The battle to become Birmingham’s first directly-elected mayor has been blown wide open with the announcement by former Cabinet Minister Liam Byrne that he wants the job - and he has listed his top three priorities as "jobs, jobs and jobs".
The MP for Birmingham Hodge Hill is a key member of Labour leader Ed Miliband’s shadow cabinet team at Westminster, and has been leading the policy review that will help decide his party’s manifesto at the next general election.
But he has announced plans to leave his high-profile national role behind and dedicate himself to running Birmingham – if the city votes “yes” in a referendum on creating a mayor, on May 3.
Mr Byrne announced his priorities would be “jobs, jobs, jobs” – and he would get to work encouraging major firms to invest in Birmingham on his first day in the new role.
He also revealed that, in a major coup, he had already won the support of former city council leader Sir Albert Bore, the leader of the Labour group on the city council.
Sir Albert had previously hoped to stand for mayor himself, but will now back Mr Byrne – and would serve as Deputy Mayor in any administration led by the MP.
However, even if the city does choose to create a mayor, Mr Byrne still needs to defeat Labour rivals Sion Simon, the former MP for Erdington, and Gisela Stuart, the MP for Edgbaston, in the battle to become the party’s candidate.
If he was selected, he would need to stand down as MP for Hodge Hill, prompting a by-election in the Birmingham constituency which would probably take place on the same day as the mayoral election, on November 15.
His announcement will be seized on by critics of Labour leader Ed Miliband as showing a lack of confidence in Labour’s prospects nationally.
But Mr Byrne insisted he backed Mr Miliband, and said he received his party leader’s blessing to stand for mayor of Birmingham when the pair met on Sunday.
Speaking to the Mail, he said: “If the city votes ‘yes’ for a mayor then I’m going to seek to be Labour’s candidate.
“I’m standing because I’m passionate about our city. It’s my home, it’s where my children will grow up, and I think our best days are ahead of us.
“But the truth is the city is now at a fork in the road. Unless we get some big issues sorted out now then we’re not going to be the city I know we can be in the years to come.
“That’s why I think the city needs to vote yes to a mayor. Only a city can bring together people in the way we need, to get these issues sorted.”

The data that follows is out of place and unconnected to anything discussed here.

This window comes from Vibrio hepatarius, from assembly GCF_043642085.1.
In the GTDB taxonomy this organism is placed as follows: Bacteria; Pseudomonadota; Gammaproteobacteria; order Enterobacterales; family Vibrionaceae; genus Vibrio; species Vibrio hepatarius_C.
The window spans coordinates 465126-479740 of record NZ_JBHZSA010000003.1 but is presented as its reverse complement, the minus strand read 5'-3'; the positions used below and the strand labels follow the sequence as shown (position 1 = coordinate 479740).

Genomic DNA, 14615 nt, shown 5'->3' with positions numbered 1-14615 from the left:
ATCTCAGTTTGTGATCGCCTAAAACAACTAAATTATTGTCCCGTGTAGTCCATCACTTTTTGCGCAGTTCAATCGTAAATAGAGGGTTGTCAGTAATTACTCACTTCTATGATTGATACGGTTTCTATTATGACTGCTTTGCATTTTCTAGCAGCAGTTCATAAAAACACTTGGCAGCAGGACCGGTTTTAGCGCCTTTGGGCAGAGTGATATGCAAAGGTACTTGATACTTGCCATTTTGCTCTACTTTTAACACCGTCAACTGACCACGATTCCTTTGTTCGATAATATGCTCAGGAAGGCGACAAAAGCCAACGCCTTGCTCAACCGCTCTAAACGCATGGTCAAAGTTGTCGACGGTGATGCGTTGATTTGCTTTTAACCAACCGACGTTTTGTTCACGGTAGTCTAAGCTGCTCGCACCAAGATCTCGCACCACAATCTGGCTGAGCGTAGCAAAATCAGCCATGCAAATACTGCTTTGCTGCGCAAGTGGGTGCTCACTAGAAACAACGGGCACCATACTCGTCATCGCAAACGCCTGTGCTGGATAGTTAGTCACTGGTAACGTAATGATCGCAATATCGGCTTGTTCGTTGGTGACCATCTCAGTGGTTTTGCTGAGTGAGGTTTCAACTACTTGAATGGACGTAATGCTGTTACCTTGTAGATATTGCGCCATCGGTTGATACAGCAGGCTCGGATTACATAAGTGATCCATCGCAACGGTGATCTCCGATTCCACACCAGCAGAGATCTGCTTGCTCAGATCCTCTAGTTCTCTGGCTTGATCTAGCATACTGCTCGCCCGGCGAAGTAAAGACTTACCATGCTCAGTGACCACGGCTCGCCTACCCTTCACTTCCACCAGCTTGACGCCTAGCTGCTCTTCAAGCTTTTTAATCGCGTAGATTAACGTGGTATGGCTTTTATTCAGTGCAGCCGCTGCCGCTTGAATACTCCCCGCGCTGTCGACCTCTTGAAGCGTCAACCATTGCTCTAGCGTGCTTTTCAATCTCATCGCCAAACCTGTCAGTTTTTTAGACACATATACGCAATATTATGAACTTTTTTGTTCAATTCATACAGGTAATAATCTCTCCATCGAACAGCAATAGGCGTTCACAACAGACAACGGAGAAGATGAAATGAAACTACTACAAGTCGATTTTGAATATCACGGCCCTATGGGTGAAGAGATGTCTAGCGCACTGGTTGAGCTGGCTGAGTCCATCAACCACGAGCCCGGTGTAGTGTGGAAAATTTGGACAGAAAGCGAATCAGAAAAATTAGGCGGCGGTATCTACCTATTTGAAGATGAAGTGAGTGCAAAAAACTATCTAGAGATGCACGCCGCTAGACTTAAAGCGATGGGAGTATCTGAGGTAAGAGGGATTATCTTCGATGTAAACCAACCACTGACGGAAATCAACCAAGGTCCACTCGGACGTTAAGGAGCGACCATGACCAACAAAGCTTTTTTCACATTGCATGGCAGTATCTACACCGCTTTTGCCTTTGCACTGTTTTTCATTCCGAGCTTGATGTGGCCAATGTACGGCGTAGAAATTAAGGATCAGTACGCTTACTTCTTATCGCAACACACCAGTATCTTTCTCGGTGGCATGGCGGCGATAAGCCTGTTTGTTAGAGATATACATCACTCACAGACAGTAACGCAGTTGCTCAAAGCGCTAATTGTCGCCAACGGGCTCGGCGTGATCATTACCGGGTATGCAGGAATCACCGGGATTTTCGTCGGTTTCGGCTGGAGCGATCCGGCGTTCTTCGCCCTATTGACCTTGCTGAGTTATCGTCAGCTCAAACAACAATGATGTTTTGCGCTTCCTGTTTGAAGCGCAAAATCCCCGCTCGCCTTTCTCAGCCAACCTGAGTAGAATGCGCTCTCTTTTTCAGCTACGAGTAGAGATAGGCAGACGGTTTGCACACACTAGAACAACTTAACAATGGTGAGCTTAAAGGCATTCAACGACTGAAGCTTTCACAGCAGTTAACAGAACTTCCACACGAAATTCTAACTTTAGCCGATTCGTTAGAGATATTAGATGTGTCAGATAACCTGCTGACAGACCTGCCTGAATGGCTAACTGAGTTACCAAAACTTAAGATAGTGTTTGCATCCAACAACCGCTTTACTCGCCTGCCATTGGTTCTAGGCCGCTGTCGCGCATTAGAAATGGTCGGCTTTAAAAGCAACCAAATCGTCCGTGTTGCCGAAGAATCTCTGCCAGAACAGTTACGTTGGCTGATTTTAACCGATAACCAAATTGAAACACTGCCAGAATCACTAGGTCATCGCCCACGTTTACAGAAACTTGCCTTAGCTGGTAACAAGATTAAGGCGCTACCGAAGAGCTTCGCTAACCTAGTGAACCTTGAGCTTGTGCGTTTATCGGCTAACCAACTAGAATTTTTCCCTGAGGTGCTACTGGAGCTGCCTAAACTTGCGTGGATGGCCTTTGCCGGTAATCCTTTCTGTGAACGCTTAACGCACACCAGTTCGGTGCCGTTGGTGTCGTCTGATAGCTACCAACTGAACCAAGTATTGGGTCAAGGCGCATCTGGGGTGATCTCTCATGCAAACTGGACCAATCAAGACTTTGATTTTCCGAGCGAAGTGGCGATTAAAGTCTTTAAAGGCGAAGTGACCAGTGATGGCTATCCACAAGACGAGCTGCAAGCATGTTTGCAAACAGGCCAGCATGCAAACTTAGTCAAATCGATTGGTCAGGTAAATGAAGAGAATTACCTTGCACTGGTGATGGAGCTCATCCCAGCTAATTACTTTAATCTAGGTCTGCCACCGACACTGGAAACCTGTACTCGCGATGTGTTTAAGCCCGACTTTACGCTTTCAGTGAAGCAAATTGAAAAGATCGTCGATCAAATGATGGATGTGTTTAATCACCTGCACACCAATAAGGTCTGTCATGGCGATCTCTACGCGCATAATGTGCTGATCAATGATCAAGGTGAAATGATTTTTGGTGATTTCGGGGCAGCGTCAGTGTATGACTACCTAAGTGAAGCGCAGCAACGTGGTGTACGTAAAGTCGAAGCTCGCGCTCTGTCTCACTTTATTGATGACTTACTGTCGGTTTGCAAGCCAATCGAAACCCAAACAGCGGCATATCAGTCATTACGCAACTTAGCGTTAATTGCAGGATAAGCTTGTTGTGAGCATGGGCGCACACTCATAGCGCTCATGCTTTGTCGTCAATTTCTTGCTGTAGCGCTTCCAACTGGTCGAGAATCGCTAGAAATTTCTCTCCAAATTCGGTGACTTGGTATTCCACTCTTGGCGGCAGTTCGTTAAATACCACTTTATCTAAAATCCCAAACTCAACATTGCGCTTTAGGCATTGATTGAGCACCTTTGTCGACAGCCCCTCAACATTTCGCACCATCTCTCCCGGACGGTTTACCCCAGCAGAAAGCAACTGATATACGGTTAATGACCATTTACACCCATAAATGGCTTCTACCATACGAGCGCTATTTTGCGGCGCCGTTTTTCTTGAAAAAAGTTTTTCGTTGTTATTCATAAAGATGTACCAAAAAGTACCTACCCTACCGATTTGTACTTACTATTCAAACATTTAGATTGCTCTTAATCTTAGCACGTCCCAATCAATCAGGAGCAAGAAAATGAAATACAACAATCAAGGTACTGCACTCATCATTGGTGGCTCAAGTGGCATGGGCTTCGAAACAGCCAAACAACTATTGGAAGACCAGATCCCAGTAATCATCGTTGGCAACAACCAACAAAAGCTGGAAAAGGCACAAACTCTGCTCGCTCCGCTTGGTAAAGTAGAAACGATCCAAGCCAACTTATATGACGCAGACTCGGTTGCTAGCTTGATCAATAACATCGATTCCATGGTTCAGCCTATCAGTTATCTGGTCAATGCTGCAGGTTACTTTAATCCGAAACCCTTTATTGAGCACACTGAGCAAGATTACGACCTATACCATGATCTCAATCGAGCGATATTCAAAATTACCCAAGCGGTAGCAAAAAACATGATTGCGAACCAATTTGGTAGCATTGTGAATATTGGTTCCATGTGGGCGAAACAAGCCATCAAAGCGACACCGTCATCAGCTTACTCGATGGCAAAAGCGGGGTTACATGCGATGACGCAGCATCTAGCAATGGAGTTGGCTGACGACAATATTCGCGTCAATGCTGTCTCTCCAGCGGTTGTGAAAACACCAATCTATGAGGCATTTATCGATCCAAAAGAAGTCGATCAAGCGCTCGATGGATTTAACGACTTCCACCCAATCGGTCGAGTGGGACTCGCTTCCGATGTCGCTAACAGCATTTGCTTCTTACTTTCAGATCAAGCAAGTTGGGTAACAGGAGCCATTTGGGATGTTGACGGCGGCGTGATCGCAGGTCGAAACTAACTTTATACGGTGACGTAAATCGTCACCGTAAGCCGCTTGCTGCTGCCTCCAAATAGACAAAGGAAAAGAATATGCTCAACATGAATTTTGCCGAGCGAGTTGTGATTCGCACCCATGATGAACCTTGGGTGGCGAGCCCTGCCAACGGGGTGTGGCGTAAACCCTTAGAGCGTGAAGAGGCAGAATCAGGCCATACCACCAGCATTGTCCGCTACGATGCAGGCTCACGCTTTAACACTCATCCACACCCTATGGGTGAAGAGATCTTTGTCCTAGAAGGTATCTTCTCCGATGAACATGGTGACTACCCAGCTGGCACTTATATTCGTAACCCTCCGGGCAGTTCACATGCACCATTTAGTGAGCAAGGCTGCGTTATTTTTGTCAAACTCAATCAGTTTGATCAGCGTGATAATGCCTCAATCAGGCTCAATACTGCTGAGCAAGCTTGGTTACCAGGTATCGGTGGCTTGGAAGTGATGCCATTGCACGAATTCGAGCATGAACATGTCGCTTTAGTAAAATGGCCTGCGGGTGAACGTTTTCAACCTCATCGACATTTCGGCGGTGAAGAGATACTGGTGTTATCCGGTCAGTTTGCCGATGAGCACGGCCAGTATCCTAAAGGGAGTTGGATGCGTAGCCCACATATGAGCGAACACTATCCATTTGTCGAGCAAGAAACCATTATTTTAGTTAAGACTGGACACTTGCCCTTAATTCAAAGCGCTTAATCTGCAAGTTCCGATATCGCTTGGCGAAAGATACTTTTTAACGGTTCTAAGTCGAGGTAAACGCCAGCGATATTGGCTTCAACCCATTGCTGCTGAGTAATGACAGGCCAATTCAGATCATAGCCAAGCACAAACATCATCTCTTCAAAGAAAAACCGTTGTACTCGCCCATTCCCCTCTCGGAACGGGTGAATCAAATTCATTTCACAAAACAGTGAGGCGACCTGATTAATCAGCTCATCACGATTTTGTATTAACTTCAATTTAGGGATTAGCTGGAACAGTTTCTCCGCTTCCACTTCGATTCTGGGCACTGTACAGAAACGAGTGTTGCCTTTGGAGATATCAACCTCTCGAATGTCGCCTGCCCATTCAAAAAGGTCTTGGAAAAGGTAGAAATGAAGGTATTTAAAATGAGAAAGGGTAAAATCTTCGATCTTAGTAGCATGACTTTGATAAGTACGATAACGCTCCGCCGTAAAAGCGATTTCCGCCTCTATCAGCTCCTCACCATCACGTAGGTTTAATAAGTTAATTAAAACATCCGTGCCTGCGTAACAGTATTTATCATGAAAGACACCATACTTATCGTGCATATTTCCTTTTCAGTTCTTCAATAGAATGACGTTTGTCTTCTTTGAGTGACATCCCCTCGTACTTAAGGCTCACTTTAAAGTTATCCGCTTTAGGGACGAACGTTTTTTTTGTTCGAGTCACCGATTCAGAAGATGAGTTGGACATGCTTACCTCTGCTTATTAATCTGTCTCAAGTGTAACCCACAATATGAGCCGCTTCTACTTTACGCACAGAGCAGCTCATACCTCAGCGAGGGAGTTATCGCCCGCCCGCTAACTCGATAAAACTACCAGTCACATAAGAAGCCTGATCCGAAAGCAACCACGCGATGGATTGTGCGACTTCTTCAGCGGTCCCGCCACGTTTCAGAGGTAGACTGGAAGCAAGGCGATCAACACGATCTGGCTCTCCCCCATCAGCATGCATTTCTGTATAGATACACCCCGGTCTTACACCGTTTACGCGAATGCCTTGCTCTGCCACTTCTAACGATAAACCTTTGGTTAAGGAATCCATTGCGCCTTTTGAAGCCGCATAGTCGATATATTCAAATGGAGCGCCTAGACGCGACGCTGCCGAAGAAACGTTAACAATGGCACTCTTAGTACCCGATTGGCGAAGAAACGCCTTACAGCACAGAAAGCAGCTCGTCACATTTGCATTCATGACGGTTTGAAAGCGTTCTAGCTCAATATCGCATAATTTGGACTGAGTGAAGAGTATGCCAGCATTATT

Creating jobs in Birmingham would be his top priority as mayor, he said.
“Unless the city comes together to get people back to work then Birmingham is not going to be the city I know it can be in the years to come.
“Right now there are only 6,500 vacancies in the job centres – but there are 52,000 people on the dole.
“And we are going to need to create more jobs for the years to come. So jobs will be number one, two and three issue for me.
“And there are big things a mayor can do very quickly, starting with inward investment. If you look at Telford or Warwickshire or Solihull, they have done far better at bringing in inward investment.
“I know the investment is there.
“The first thing I would do on day one is ring up the leaders of major businesses in Britain and abroad and say, what is it we need to do as a city to bring your businesses and new jobs here to Birmingham?”
He also wanted to boost small businesses by ensuring the city council and other public bodies supported local firms, he said.
“Small businesses create half of new jobs. That’s why a mayor needs to bring together the public sector in Birmingham and say look, all things being equal we need to buy Birmingham first.”
His career in Government, which included roles as the minister for immigration, second-in-command at the Treasury, Cabinet Office Minister and Minister for the West Midlands, would help him represent Birmingham on the national stage, he said.
“The mayor has to know how to get Whitehall working for Birmingham.”
He welcome the announcement from David Cameron, that city mayors would be invited to London for a “cabinet of mayors”, chaired by the Prime Minister, where they would be able to tell government directly what the cities needed.
“I know my way around Whitehall and how to get things out of Whitehall, and that is one of the first things I will do if I’m lucky enough to win the Labour selection.
“Albert Bore and I will seek to see the Prime Minister quickly to say, here is the list of powers we think a mayor will need.”
Mr Byrne said he planned to run what he called a “joint administration” with Sir Albert if elected mayor.
He said “I think we’d be a hell of a double act.”